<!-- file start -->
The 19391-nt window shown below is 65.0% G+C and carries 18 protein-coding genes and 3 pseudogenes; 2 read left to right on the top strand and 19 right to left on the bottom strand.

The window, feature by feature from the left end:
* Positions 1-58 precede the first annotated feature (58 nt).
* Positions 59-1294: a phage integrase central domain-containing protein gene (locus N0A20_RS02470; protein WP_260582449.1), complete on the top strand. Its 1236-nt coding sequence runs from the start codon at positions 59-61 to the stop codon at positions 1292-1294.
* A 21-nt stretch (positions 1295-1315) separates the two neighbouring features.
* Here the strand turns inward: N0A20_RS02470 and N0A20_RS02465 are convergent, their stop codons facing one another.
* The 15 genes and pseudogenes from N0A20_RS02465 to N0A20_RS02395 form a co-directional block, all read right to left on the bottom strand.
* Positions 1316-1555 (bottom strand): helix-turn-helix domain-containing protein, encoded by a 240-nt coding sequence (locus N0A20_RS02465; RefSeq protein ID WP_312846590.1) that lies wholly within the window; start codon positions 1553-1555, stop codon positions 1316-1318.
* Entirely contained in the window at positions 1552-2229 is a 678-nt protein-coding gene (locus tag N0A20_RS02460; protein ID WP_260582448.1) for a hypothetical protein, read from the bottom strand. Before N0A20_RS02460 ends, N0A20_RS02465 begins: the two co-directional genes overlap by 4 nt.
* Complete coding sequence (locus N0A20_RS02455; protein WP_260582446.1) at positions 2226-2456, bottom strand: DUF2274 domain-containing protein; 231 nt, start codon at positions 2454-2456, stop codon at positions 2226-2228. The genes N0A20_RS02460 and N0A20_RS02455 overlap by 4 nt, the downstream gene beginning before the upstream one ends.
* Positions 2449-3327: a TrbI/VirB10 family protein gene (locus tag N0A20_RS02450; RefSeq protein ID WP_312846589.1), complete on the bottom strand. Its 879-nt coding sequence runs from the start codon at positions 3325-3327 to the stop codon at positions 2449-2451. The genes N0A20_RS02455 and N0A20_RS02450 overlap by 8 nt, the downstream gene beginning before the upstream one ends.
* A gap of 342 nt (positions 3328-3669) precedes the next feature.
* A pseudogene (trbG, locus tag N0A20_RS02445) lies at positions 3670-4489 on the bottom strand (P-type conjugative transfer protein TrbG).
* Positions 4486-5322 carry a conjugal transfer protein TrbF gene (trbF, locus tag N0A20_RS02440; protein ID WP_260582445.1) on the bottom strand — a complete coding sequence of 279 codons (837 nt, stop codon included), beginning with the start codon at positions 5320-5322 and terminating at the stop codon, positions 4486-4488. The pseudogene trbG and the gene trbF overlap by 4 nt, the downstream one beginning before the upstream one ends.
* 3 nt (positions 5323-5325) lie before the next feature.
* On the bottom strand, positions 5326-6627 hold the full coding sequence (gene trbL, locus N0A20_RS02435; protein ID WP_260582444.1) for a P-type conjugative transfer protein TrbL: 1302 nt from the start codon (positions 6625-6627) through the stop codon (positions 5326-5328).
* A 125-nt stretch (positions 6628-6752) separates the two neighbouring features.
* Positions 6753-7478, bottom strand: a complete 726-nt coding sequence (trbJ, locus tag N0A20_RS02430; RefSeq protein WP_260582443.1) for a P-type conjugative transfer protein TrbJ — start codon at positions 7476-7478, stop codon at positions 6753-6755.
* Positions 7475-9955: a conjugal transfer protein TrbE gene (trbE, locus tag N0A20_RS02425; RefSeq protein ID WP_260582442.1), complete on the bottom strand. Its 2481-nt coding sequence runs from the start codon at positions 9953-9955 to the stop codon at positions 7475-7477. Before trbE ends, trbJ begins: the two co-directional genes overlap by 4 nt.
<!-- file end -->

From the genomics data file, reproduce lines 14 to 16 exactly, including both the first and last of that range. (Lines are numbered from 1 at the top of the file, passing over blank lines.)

* Positions 4486-5322 carry a conjugal transfer protein TrbF gene (trbF, locus tag N0A20_RS02440; protein ID WP_260582445.1) on the bottom strand — a complete coding sequence of 279 codons (837 nt, stop codon included), beginning with the start codon at positions 5320-5322 and terminating at the stop codon, positions 4486-4488. The pseudogene trbG and the gene trbF overlap by 4 nt, the downstream one beginning before the upstream one ends.
* 3 nt (positions 5323-5325) lie before the next feature.
* On the bottom strand, positions 5326-6627 hold the full coding sequence (gene trbL, locus N0A20_RS02435; protein ID WP_260582444.1) for a P-type conjugative transfer protein TrbL: 1302 nt from the start codon (positions 6625-6627) through the stop codon (positions 5326-5328).